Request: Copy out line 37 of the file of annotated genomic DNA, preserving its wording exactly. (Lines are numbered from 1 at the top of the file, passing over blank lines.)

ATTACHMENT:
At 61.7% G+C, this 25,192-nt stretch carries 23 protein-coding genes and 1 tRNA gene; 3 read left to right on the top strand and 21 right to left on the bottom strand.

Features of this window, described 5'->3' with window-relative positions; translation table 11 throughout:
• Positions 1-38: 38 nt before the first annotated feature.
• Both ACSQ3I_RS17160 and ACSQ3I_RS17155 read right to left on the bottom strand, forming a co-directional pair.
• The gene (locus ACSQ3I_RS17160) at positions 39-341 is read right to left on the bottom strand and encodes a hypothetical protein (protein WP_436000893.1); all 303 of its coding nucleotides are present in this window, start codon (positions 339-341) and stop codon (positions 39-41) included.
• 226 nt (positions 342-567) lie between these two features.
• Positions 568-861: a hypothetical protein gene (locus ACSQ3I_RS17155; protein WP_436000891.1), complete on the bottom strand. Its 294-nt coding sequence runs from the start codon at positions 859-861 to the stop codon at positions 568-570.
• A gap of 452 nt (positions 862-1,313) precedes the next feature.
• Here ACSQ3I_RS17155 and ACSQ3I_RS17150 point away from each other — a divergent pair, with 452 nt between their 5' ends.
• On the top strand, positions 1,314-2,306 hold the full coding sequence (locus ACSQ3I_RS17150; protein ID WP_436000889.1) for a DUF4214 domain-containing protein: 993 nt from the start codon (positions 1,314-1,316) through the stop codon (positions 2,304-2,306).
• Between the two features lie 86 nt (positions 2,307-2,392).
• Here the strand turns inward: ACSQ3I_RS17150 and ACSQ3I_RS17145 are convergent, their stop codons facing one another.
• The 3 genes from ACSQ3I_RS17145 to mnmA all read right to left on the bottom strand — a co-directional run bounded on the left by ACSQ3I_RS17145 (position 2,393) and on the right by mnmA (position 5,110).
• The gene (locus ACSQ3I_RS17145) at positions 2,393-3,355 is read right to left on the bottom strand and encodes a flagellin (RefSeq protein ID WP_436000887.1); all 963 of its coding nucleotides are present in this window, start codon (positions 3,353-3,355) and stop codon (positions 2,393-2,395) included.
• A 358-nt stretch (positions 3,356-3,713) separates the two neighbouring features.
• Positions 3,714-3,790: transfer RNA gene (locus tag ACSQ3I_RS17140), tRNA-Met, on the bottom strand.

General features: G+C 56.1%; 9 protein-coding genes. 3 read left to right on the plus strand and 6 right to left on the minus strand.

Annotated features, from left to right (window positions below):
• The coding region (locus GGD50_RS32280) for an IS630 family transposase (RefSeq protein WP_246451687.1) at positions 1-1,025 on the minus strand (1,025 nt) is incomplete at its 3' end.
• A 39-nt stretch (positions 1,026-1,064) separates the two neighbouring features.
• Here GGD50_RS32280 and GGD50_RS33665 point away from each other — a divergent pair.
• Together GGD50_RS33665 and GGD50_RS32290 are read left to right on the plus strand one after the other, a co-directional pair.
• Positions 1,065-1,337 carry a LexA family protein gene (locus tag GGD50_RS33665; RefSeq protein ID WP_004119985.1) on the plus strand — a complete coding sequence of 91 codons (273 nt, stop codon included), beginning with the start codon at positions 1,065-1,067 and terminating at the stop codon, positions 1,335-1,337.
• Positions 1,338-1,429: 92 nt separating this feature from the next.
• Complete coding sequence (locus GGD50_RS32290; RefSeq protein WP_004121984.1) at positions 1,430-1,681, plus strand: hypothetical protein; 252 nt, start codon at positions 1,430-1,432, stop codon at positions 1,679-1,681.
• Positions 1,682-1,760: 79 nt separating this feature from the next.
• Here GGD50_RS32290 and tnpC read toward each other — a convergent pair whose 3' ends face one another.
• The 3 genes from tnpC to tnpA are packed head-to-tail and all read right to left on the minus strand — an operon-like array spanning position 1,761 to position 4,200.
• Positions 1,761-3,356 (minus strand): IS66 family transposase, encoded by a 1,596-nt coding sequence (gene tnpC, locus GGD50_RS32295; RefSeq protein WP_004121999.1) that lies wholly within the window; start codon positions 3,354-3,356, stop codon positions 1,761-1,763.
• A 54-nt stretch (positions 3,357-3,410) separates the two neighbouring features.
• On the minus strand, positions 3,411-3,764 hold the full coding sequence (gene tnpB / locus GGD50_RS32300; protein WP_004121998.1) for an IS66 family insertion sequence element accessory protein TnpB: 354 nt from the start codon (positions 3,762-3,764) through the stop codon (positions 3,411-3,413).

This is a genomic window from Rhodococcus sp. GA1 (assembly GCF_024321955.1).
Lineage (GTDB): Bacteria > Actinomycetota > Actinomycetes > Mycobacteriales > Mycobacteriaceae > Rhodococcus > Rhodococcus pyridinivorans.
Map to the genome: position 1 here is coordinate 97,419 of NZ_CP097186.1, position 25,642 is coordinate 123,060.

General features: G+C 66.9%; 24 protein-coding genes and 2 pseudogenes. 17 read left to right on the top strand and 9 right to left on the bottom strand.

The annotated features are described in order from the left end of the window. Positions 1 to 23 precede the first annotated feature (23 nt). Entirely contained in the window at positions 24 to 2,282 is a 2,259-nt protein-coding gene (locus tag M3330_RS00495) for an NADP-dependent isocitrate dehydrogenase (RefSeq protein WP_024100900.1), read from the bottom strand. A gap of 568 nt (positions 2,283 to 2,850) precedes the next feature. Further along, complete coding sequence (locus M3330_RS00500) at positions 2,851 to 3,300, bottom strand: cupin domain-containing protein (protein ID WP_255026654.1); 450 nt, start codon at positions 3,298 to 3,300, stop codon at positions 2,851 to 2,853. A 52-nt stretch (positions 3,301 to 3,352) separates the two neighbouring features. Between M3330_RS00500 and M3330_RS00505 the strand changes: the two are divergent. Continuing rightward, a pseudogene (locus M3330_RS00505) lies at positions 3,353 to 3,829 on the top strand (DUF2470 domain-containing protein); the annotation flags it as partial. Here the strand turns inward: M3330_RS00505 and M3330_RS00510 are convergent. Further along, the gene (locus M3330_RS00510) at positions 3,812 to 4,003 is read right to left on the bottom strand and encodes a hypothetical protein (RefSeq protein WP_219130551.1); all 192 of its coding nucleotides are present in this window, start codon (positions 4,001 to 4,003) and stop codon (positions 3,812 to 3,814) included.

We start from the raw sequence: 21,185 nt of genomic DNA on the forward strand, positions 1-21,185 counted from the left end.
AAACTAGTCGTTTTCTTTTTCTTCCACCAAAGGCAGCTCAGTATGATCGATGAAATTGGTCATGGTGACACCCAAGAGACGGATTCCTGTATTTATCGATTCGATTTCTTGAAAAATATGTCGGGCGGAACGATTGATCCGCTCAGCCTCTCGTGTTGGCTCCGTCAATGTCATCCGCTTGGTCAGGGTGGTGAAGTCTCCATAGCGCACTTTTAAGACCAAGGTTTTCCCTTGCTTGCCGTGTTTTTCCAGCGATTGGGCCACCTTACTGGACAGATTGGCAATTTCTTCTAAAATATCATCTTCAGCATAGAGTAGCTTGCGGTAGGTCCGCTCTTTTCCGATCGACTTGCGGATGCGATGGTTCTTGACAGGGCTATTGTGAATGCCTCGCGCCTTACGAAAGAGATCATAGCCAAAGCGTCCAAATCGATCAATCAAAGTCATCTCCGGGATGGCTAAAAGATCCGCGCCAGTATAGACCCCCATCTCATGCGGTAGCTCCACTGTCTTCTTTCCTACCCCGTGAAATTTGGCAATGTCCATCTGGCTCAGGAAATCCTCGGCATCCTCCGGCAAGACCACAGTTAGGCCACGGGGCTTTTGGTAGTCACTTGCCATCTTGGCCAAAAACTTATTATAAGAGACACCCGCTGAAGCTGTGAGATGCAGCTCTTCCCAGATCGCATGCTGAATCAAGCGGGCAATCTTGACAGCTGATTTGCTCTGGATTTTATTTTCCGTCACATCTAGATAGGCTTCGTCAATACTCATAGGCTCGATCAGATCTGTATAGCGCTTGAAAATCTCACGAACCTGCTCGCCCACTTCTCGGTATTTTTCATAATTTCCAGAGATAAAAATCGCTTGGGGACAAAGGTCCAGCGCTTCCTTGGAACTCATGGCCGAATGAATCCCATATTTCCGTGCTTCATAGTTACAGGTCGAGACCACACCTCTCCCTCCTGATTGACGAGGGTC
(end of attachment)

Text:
We start from the raw sequence: 21,185 nt of genomic DNA on the forward strand, positions 1-21,185 counted from the left end.